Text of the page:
Under the Knife – Breaking the Mould

Today DTW features a car that was given a new lease of life with an extensive and highly effective makeover.

1983 Ford Sierra Mk1 (c) aronline.co.uk

Ford regularly plays fast and loose with its mark numbers, often applying them to even quite modest facelifts of the outgoing model. However, in the case of the Sierra, the Mk2 designation was well deserved.

Ford launched the original Sierra in 1982 as a replacement for the conventional and conservative Cortina Mk5. The new model was a rear-wheel-drive car like its predecessor, but the aero body was dramatically different, with a hatchback instead of a conventional boot.

Ford had tried to manage market expectations with its 1981 Probe III Concept, but the production car was still a great shock to many. The higher-specification models with the fully faired-in front end and large dual rectangular light units looked rather futuristic, but the low-line models with smaller headlamps and a three-slat grille looked very plain, especially the base model where the grille was unpainted grey textured plastic.

1986 Ford Sierra Mk1 Ghia (c) ford.co.uk

The Sierra quickly acquired the unflattering jellymould nickname and faced significant resistance from potential buyers, many of whom were attracted instead to the smart new Opel Ascona C and its Vauxhall Cavalier equivalent. The GM model had been launched a year earlier in 1981 and, beneath its neat, if conservative styling, it was front wheel drive, a layout which was no longer regarded with suspicion by fleet managers.

Moreover, the Ascona/ Cavalier was available in both four-door saloon and five-door hatchback variants, making it attractive to a wider range of buyers than the hatchback (and estate) only Sierra. Worse for Ford, there were a large number of Cortina models unsold at dealerships which drew potential buyers away, attracted by the generous discounts available.

Ford realised that, at least in the UK, it had made a significant miss-step with the Sierra and it needed a more conventional looking three-volume saloon quickly. Fortunately, one was already in the product plan and, in September 1983, it launched the Orion, a four-door booted version of the Escort Mk3 . This was a quite pleasant looking car, if perceived to be smaller and rather staid in comparison with the Ascona/ Cavalier. It sold steadily, mainly to older, more conservative buyers.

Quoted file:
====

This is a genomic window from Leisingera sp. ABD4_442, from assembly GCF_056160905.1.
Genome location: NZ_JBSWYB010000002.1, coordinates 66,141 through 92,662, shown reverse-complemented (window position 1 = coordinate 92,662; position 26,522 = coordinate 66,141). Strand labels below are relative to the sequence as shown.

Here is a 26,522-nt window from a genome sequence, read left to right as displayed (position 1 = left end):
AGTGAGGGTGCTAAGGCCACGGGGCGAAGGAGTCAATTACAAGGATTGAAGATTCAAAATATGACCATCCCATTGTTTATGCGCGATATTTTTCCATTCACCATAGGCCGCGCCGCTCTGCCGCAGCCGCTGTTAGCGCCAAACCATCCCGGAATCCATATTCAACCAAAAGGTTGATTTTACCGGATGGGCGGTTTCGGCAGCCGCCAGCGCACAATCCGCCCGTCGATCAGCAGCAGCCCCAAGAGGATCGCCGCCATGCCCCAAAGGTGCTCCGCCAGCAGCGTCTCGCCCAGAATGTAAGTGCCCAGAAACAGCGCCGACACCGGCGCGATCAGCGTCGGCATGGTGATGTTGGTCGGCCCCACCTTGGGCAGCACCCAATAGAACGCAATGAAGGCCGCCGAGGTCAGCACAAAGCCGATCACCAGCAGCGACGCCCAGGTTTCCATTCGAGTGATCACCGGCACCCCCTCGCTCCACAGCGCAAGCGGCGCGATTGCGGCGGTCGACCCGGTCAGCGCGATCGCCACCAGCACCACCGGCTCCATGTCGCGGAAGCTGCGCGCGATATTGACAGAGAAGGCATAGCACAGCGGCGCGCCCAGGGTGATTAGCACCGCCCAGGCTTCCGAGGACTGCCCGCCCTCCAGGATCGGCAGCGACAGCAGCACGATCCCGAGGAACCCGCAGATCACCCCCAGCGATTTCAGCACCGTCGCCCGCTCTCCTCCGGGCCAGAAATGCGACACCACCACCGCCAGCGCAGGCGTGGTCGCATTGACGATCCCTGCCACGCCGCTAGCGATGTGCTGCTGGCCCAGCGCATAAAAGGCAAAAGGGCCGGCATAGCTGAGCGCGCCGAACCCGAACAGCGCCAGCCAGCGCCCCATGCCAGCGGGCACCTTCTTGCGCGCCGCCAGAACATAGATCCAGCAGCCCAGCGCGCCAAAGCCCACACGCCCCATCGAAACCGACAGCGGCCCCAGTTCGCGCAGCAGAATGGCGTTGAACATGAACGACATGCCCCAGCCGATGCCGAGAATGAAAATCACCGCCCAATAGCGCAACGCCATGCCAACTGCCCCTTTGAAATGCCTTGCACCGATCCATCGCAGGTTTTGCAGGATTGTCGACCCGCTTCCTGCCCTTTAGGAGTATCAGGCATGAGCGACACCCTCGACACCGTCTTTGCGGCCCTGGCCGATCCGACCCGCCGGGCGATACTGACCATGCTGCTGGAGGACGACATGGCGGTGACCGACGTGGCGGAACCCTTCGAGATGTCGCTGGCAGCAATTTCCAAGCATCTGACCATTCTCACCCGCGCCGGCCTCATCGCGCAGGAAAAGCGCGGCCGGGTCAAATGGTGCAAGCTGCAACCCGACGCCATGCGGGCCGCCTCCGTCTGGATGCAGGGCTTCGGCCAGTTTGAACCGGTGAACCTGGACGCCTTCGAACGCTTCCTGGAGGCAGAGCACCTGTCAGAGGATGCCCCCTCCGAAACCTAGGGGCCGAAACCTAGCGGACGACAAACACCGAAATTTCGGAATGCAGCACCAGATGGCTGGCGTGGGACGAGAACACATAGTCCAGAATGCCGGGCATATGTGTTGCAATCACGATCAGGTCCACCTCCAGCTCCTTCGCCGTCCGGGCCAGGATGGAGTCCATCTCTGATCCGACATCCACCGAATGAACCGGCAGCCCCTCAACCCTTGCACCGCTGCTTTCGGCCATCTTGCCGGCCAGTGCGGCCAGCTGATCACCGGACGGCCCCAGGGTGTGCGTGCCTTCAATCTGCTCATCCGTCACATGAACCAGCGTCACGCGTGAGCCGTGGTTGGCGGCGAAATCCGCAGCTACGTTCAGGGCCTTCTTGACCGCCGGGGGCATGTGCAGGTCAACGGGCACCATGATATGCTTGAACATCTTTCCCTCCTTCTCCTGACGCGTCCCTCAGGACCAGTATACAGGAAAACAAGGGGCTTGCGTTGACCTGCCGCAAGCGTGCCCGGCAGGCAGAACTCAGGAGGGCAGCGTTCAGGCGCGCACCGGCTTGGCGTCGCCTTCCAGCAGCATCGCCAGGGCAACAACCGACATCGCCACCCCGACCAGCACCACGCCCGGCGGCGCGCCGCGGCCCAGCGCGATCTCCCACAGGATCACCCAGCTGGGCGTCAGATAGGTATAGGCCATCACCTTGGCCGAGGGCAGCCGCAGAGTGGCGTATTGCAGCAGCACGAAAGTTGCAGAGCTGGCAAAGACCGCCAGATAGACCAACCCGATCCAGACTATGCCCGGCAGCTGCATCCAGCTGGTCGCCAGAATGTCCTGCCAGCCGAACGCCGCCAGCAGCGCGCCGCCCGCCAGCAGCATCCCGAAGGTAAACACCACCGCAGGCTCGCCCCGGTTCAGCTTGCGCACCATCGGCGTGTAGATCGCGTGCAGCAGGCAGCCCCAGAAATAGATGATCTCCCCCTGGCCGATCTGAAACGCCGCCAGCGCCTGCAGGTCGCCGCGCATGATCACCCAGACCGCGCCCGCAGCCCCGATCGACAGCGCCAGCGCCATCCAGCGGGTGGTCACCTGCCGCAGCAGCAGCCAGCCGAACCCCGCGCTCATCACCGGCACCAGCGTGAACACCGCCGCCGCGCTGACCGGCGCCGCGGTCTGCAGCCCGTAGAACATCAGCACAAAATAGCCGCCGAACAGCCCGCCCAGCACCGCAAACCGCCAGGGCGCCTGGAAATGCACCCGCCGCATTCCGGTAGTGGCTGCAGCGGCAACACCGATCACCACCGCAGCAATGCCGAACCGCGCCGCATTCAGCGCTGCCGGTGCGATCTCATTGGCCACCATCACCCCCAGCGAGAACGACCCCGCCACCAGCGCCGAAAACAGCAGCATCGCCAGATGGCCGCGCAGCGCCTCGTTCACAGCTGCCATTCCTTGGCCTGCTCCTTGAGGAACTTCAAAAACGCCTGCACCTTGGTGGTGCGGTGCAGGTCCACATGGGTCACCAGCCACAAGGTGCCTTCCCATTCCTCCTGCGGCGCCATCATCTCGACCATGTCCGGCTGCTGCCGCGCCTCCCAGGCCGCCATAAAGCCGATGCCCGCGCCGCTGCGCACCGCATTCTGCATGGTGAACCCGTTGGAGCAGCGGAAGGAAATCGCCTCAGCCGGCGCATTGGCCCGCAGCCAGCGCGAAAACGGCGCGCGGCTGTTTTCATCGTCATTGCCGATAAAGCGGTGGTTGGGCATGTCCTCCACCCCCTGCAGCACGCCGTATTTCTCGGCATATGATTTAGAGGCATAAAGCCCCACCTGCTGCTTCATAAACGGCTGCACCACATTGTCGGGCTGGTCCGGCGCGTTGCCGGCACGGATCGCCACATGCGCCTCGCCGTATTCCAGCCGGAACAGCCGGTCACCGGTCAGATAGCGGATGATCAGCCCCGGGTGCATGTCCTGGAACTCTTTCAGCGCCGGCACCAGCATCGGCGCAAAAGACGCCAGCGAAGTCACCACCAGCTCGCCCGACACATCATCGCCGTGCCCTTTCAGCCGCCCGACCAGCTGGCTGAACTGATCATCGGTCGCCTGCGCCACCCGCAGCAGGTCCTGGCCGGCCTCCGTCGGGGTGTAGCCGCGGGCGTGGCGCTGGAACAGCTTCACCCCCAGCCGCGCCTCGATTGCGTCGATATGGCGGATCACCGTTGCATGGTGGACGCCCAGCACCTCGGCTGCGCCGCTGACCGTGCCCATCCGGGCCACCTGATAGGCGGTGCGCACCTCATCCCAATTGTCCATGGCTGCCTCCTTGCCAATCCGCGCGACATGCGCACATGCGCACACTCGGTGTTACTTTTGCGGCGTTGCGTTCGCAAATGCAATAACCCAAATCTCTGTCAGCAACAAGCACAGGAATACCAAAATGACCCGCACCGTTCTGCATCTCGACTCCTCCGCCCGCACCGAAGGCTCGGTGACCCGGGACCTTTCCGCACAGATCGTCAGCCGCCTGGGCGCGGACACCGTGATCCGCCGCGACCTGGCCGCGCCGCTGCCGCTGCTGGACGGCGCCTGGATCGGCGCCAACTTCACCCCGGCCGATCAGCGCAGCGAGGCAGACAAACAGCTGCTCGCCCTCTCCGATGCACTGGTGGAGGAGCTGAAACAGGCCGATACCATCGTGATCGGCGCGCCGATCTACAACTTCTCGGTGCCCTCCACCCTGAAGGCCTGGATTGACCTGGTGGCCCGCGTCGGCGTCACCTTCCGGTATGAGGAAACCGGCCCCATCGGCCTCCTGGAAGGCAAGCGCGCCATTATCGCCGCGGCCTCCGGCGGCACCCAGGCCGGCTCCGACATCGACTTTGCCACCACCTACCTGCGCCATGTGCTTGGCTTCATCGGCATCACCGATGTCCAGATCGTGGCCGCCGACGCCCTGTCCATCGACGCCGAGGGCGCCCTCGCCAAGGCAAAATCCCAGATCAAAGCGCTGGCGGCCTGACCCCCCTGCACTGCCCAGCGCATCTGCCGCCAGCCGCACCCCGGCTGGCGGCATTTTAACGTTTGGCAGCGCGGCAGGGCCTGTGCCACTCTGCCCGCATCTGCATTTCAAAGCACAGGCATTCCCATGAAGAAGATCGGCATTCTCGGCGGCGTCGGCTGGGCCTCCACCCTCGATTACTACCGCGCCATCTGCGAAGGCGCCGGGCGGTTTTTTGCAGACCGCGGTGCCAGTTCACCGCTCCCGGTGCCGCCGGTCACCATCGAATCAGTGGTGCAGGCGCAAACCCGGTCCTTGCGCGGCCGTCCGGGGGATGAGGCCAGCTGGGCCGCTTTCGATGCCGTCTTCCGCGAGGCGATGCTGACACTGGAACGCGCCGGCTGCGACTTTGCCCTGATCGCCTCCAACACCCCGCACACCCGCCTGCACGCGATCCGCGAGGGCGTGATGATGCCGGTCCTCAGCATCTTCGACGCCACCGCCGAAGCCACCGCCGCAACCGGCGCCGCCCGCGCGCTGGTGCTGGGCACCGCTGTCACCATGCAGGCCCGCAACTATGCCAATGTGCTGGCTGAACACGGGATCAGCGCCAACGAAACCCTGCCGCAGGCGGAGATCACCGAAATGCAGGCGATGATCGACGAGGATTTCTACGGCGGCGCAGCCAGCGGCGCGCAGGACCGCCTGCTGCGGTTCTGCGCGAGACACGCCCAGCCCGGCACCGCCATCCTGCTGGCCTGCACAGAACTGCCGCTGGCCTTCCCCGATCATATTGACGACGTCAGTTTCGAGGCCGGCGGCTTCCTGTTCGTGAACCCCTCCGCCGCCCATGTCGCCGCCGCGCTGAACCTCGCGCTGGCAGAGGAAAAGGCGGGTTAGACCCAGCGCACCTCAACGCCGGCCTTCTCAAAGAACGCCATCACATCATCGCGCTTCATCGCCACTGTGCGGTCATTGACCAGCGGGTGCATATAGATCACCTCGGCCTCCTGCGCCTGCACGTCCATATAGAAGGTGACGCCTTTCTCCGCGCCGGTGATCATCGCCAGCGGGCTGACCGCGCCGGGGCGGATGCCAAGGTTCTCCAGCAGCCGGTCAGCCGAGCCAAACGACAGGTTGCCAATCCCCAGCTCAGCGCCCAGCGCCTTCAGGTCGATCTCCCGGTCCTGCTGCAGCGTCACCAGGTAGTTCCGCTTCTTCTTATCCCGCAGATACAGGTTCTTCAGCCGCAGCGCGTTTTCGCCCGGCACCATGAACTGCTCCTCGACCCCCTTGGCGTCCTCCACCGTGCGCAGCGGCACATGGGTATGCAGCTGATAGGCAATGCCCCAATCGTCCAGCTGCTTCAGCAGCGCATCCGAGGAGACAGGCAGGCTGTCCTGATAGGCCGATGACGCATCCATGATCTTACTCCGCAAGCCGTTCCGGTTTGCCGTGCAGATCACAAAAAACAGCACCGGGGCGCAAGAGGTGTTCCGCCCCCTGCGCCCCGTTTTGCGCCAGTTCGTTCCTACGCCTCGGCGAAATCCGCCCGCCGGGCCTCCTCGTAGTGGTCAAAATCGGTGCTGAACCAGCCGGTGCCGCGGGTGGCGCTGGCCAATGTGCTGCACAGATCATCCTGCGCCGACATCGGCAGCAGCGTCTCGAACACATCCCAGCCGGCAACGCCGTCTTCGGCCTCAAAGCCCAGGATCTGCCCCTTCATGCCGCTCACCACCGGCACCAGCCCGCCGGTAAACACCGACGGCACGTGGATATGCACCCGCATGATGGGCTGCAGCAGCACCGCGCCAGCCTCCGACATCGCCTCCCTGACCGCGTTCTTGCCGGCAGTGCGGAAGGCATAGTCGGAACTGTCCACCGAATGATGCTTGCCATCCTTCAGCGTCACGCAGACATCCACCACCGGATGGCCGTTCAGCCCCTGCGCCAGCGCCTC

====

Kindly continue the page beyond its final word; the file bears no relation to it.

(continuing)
1983 Ford Orion. (c) Favcars

There remained the problem of what to do with the Sierra. A major redesign was ordered, together with the development of a three-box booted version. This came to fruition in September 1987 with the launch of the Sierra Mk2. The revised car was now also available as a saloon, called the Sierra Sapphire in the UK. The front end of all models was revised to have wider headlamps with outboard indicators that wrapped around into the front wings. This eliminated the slightly awkward visible panel gap that had surrounded the fairing panel/grille on the outgoing model. At the rear, wider but slimmer rear light clusters were used.

Image: aronline.co.uk

The biggest and most expensive change was quite subtle, but highly effective. The radii of all the corners in the door windows was reduced to make them look sharper. This had the effect of making the glass area look larger and the frames slimmer. A slightly larger quarter light in the C/D-pillar completed the overhaul and transformed the appearance of the car.

1989 Ford Sierra Mk2 XR4x4 (c) ford.co.uk

In hindsight, it is a moot point as to whether the facelift was as transformational as I would argue, or whether the public had simply become more accustomed to the aero design. It was probably a combination of both factors but, in any event, the facelifted car was a great success and remained on the market for a further six years before being replaced by the first Mondeo in 1993.

Author: Daniel O'Callaghan

Shut-line obsessive...Hates rudeness, loves biscuits.

53 thoughts on “Under the Knife – Breaking the Mould”

  1. There was really nothing wrong with the Mk I Sierra design-wise, it was actually spot on the job. And I always thought the reactions to it was highly over reacted. It was only a scandal insomuch that Ford was an extremely conservative company, and people just couldn’t wrap their heads around the idea that Ford was now leading the design trends instead of following them ten years after the fact. Had it been the second generation Talbot Solara nobody would’ve batted an eye…

  2. I think the grey-grilled ‘Pov-spec’ version was the problem – people talk a lot about a halo car bringing buyers to the brand, but I think also the cheapest model on the lot has to look good. When the cheapest model visually has gaps that show ‘here’s where all the things you can’t afford would be’ (grey grille, low spec lamps, missing side protection etc) all over the body it’s a turn off, and is negative for the brand as it’s a visible manifestation of penny-pinching. The best bottom-spec designs look perfectly elegant in their minimalism, with nothing added, but nothing visibly taken away. Higher spec models can pile on the chrome, rubber strips, tints, alloys and spoilers, but if the base model looks incomplete you’re doing something wrong and insulting your buyers.

    1. @Ingvar – I’m afraid you’re not right on this – there were 2 different 3-door pressings – one with long single rear window and one with a small coupe window followed by the same rear quarter-light as used on the 5-door

      Cosworth, and earlier (mostly Euro market) 3 doors – one big window: